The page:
Early in the nineteenth century, craftsmen in England who had lost their jobs as a result of new textile (cloth) factories went out at night to destroy machines in the new factories or attack the homes of factory owners. In a few cases, they murdered the owners. They were called Luddites, and they were among the earliest "terrorists" fighting for a political-economic cause. In the United States, the Molly Maguires were a group of mostly Irish immigrant miners who resorted to violence to protest poor working conditions and discrimination in hiring.

Since the French people overthrew their king in 1789, the idea of starting a revolution to change society has appealed to many. In the 1800s some people wanted to change the economic system and to replace private ownership of factories with government ownership. In particular, a group called anarchists (pronounced AN-are-kists) thought that large central governments should be replaced by smaller, voluntary associations. Some anarchists turned to violence to try to bring down the government. (These topics are discussed in more detail in Chapter 5.)

State-sponsored terrorism

Terrorism can be a form of underground warfare secretly conducted by one government against another. During the 1970s and 1980s some Middle Eastern governments provided support to terrorist groups as a means of attacking Israel without starting a full-scale war. (Israel has had a history of conflict with its Arabic neighbors since its founding in 1948.)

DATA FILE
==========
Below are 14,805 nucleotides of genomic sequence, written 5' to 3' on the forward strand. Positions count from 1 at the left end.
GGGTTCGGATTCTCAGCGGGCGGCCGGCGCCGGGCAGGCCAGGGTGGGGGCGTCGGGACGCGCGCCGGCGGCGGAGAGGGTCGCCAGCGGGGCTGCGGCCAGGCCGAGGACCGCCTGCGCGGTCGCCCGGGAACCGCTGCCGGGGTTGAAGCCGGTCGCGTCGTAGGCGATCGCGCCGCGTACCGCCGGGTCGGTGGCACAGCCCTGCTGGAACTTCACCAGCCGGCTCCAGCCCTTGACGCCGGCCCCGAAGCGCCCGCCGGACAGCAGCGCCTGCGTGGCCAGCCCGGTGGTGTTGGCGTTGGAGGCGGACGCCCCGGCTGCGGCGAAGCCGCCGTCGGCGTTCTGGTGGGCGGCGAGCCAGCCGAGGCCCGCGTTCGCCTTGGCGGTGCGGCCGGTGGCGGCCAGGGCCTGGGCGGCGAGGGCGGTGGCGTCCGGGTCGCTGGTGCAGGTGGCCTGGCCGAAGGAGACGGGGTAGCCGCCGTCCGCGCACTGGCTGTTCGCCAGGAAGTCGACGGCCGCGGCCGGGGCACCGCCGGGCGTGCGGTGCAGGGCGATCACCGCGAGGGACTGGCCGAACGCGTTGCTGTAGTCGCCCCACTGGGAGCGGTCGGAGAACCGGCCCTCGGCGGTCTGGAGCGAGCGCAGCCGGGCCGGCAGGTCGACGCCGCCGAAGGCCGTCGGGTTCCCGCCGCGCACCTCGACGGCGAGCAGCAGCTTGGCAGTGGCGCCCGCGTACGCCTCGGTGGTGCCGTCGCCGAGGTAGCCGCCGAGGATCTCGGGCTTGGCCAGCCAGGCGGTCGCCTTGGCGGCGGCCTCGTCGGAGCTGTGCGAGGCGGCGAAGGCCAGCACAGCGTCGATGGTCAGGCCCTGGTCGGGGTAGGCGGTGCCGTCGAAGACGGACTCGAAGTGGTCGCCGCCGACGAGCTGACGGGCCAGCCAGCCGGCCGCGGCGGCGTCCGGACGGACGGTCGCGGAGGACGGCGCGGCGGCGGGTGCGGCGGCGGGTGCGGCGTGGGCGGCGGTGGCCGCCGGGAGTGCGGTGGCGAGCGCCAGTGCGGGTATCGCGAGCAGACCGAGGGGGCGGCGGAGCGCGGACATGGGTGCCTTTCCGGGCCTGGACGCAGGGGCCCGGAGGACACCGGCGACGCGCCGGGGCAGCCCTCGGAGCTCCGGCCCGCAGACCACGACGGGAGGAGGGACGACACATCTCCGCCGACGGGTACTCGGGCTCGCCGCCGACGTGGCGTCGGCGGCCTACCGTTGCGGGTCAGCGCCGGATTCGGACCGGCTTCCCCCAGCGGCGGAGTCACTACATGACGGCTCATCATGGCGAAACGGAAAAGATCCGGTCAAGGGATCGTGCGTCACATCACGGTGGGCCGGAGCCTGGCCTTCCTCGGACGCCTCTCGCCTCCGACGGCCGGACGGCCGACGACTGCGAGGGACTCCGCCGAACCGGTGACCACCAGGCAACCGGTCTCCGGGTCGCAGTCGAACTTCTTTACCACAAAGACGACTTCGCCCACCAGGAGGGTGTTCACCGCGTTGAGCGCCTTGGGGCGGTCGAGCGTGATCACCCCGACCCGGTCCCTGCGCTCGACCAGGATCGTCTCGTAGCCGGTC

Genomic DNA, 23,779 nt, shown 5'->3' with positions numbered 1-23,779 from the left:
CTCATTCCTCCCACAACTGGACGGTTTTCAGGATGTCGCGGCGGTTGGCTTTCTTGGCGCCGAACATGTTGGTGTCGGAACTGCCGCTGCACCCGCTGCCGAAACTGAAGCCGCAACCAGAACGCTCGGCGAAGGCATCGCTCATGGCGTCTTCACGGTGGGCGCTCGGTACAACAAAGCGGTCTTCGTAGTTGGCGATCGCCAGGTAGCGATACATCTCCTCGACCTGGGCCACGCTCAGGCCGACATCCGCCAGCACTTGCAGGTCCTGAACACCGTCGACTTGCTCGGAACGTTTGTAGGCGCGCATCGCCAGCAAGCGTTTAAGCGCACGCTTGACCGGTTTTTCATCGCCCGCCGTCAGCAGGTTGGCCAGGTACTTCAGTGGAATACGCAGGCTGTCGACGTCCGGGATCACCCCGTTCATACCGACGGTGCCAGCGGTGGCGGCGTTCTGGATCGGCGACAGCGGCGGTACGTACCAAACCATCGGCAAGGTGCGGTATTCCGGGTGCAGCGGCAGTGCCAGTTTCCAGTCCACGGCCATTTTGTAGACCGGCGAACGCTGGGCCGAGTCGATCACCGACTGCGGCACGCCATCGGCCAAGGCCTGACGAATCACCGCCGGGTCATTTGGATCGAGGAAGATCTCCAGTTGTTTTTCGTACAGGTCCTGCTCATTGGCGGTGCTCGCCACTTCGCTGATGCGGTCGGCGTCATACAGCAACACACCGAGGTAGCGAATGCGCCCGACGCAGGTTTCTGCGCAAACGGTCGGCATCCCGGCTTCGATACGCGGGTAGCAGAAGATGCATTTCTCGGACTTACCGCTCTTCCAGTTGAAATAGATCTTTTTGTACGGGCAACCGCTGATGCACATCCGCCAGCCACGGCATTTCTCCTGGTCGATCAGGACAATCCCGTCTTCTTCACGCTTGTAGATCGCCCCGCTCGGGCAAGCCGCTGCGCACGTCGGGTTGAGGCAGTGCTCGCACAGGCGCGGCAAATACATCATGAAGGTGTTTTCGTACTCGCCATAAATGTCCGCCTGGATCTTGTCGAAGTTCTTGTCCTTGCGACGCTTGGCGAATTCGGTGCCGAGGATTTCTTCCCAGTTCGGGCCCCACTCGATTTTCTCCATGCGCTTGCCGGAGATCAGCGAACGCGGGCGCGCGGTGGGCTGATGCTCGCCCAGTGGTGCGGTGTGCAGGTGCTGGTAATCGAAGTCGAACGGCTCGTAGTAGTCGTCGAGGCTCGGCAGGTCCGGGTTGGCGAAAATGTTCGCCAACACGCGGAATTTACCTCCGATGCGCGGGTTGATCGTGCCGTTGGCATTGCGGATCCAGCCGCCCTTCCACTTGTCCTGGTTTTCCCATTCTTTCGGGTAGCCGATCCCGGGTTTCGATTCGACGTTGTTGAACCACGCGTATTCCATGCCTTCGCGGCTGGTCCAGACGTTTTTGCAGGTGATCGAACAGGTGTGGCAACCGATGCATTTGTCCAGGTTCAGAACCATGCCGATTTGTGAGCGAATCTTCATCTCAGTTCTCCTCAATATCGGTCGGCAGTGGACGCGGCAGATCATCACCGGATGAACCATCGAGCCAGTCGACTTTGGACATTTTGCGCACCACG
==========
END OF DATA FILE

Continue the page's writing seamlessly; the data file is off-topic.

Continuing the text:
Three governments in particular—Iran, Libya, and Syria—were closely connected with terrorist groups and actions during that period. More recently, the Taliban government of Afghanistan had close ties to the Al Qaeda terrorist organization. (State-sponsored terrorism is discussed in more detail in Chapter 6.)

Social causes

Terrorism has often been used to support social causes. A social cause is a policy regarding a specific behavior that some people believe should be changed. One example is legal abortion, the medical termination of a pregnancy, which some people strongly oppose. In the United States opposition to abortion has led terrorists to bomb abortion clinics and murder doctors. Attacks against racial minorities—especially African Americans—by terrorist groups like the Ku Klux Klan, a secret group of white men active in the South, have resulted in scores of deaths from bombings and lynchings. (A lynching is when a person is executed by a mob without a trial.) Religious minorities, especially Jews, have also been subject to terrorist attacks in the United States, Europe, and the Middle East. In the United States, much terrorism has resulted from conflicts over the country's many ethnic, religious, and racial differences.